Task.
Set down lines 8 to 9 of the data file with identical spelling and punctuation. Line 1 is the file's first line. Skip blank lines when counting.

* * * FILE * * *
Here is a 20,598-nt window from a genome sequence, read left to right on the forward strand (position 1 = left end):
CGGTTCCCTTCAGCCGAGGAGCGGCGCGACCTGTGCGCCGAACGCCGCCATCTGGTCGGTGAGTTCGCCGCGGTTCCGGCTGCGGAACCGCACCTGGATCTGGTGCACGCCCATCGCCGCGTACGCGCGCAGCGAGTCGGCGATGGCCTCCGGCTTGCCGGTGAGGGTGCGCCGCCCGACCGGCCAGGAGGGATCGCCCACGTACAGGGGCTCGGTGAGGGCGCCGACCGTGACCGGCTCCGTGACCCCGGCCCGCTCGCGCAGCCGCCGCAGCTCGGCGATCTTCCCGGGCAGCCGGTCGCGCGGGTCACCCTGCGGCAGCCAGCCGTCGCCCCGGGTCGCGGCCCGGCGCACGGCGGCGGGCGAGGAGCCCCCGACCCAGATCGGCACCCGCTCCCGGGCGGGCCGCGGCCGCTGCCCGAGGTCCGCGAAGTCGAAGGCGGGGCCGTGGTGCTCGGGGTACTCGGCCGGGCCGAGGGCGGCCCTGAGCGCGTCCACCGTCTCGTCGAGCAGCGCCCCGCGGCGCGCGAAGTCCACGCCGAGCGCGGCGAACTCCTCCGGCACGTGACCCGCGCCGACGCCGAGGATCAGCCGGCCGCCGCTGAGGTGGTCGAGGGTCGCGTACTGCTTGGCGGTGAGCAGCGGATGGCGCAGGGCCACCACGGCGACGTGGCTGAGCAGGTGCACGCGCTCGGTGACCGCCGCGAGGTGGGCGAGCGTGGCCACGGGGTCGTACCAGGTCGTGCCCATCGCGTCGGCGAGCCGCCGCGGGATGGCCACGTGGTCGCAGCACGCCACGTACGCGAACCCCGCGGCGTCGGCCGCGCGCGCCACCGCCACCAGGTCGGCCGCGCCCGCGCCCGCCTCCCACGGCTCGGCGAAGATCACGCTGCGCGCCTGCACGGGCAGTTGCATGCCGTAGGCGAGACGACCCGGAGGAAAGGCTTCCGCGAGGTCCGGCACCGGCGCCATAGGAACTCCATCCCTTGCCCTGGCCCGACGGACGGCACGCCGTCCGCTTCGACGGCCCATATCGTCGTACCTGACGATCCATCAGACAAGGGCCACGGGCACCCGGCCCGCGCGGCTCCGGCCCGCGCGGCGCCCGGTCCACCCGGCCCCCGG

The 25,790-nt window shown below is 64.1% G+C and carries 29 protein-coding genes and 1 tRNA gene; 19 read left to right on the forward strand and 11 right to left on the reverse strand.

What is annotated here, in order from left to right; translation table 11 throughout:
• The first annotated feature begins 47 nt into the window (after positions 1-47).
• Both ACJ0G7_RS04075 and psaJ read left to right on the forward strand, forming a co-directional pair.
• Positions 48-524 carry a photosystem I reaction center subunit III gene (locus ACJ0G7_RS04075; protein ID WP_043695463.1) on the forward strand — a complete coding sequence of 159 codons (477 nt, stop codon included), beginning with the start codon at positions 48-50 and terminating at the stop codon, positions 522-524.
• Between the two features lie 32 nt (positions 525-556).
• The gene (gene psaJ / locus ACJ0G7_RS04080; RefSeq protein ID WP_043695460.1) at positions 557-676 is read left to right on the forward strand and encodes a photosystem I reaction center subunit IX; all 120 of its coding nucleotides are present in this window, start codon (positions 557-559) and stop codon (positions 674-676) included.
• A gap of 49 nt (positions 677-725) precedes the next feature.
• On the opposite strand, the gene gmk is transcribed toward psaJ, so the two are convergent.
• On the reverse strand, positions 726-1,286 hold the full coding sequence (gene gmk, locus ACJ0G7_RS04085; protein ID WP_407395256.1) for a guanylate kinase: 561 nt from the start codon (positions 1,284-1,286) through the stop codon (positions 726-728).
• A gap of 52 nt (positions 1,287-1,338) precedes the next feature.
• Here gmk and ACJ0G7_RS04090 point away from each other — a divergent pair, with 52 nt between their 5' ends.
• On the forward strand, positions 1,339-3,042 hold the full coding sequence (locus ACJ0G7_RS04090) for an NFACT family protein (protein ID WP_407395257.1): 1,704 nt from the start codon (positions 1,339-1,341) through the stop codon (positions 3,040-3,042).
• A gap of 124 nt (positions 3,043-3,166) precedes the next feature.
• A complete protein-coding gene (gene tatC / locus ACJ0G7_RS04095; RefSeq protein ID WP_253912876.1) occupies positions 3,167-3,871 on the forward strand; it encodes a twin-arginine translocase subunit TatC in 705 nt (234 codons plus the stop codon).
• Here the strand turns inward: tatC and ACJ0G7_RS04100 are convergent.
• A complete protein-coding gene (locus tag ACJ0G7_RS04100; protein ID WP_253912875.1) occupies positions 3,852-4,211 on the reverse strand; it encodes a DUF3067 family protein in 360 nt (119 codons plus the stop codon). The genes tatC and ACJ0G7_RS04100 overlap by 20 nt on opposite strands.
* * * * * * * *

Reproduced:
• Between the two features lie 32 nt (positions 525-556).
• The gene (gene psaJ / locus ACJ0G7_RS04080; RefSeq protein ID WP_043695460.1) at positions 557-676 is read left to right on the forward strand and encodes a photosystem I reaction center subunit IX; all 120 of its coding nucleotides are present in this window, start codon (positions 557-559) and stop codon (positions 674-676) included.